Diabetes and periodontal disease: two sides of a coin.

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Abstract

Diabetes and periodontal disease are two seemingly unrelated disorders whose complex interrelationship is only now being clarified. How does diabetes, a metabolic disease, affect the periodontium? Perhaps even more interesting for the diabetic patient: How does periodontal disease, a bacterial infection that results in inflammation and tissue destruction in the oral cavity, impact the metabolic control of diabetes? Evidence clearly supports diabetes as a risk factor for periodontal disease. The mechanisms by which diabetes adversely influences the periodontium are in many ways similar to the mechanisms responsible for the classic complications of diabetes. In recent years, research has demonstrated that the relationship between periodontal disease and diabetes is more complex than previously realized. Not only does diabetes affect the periodontium, but periodontal infection can adversely impact glycemic control in diabetes. Periodontal treatment that decreases the bacterial challenge and the resulting inflammatory periodontal destruction can improve glycemia in some diabetic patients. These research findings are of importance to diabetic patients and their health care providers, because the findings support the need for examination, diagnosis, treatment, and prevention of periodontal infection.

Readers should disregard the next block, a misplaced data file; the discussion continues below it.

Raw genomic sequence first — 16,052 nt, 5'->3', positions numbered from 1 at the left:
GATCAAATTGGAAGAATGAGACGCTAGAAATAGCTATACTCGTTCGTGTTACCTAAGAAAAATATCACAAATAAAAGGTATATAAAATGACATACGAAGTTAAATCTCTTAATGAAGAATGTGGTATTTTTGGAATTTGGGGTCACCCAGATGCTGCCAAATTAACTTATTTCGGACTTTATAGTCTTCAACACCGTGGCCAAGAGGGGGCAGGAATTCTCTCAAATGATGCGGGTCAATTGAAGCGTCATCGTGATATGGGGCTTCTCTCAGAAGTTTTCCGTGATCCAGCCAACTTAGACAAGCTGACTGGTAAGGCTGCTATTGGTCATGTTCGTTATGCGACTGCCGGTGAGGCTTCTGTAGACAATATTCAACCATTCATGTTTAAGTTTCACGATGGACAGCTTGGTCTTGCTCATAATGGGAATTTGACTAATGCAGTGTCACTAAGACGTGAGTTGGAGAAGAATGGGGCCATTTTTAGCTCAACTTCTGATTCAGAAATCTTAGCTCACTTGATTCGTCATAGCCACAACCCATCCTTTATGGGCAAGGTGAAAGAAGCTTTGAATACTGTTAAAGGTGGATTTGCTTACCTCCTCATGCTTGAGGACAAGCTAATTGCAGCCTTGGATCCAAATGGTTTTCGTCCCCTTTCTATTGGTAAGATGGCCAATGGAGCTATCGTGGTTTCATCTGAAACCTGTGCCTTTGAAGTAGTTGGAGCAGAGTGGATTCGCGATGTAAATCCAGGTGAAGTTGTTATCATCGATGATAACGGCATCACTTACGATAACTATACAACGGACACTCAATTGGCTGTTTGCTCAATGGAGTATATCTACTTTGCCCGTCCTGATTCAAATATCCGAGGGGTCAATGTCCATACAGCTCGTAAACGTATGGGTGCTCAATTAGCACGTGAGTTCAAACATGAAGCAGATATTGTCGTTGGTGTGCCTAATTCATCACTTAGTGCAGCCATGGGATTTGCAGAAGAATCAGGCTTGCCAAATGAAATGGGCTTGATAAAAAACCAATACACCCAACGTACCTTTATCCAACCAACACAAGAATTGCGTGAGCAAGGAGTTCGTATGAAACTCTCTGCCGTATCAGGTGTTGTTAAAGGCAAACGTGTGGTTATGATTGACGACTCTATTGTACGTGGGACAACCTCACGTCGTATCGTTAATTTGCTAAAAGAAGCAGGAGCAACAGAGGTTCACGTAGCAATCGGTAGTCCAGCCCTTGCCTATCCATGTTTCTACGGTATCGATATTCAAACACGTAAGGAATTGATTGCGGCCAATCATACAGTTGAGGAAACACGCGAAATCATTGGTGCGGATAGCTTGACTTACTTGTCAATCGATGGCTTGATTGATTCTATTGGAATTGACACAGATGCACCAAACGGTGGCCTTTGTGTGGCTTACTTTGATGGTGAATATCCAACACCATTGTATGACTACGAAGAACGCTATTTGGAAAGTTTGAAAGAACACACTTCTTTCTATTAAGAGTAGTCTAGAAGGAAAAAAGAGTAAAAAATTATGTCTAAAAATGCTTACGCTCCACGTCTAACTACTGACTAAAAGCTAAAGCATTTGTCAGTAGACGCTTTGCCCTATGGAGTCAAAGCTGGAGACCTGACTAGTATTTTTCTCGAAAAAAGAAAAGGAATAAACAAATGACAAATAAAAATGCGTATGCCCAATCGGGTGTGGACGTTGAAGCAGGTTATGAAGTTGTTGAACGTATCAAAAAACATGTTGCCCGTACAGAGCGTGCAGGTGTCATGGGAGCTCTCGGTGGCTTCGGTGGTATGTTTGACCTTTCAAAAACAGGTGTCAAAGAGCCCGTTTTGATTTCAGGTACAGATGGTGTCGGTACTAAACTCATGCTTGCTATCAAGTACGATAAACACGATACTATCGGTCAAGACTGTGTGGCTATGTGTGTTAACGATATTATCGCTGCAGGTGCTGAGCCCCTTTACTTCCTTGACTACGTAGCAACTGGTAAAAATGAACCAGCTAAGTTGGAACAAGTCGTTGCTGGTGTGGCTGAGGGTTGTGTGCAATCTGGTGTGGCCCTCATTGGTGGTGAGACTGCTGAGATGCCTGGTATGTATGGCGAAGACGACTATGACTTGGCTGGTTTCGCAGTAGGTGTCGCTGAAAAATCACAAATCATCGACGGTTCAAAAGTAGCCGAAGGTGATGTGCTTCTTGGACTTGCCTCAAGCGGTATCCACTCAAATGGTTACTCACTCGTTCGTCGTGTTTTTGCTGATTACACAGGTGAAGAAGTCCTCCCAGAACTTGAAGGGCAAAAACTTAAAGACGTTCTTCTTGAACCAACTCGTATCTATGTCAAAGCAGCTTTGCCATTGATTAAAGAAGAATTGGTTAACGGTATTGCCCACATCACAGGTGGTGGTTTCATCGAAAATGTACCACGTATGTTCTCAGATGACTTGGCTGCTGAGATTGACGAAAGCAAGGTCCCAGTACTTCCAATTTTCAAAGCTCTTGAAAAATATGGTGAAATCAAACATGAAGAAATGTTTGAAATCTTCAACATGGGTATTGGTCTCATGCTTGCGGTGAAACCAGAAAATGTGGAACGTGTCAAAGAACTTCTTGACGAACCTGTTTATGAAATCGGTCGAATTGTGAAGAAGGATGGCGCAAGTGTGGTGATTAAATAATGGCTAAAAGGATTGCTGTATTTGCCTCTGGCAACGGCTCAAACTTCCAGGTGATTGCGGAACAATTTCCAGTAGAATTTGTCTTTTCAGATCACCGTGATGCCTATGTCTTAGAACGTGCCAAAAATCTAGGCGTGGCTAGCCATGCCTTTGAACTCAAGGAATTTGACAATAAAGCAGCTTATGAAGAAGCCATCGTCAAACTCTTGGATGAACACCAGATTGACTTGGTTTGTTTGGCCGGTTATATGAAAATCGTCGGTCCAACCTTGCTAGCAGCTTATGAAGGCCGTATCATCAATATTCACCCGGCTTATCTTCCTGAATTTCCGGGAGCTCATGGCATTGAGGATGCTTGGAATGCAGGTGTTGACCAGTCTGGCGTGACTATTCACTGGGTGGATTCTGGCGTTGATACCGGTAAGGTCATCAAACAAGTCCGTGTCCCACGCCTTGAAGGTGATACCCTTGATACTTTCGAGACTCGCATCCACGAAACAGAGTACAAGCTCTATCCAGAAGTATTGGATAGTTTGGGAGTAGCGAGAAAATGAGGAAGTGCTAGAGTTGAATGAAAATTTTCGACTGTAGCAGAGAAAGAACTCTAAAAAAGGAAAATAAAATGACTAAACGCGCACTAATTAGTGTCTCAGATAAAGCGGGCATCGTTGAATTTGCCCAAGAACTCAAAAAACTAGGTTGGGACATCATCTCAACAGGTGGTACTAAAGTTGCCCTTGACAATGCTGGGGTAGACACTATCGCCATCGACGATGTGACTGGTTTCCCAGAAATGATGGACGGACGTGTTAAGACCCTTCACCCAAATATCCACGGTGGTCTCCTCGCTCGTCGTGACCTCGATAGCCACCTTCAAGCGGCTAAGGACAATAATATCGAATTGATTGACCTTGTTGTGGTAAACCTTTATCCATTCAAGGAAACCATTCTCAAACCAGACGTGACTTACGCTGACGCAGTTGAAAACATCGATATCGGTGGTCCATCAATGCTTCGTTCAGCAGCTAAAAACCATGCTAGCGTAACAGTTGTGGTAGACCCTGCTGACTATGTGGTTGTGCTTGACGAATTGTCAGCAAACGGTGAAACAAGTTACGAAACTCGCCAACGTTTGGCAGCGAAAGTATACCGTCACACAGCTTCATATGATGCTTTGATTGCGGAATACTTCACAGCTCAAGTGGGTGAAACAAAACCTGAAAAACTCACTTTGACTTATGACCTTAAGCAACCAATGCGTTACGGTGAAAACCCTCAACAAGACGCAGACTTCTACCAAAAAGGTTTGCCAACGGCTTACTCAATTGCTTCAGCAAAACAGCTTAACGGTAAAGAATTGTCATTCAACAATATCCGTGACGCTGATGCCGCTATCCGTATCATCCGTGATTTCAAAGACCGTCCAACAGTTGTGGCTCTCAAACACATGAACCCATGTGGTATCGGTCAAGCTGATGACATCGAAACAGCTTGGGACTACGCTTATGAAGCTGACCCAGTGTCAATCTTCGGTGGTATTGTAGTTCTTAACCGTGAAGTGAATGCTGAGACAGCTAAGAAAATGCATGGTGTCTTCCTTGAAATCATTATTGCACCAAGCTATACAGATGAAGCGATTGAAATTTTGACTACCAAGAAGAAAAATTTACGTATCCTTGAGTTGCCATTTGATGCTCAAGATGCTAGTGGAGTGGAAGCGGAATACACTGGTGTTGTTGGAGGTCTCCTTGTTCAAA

Original languageEnglish (US)
Pages (from-to)943-946, 948, 950, passim; quiz 956
JournalCompendium of continuing education in dentistry (Jamesburg, N.J. : 1995)
Volume21
Issue number11
StatePublished - Nov 2000

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ASJC Scopus subject areas

  • Medicine(all)

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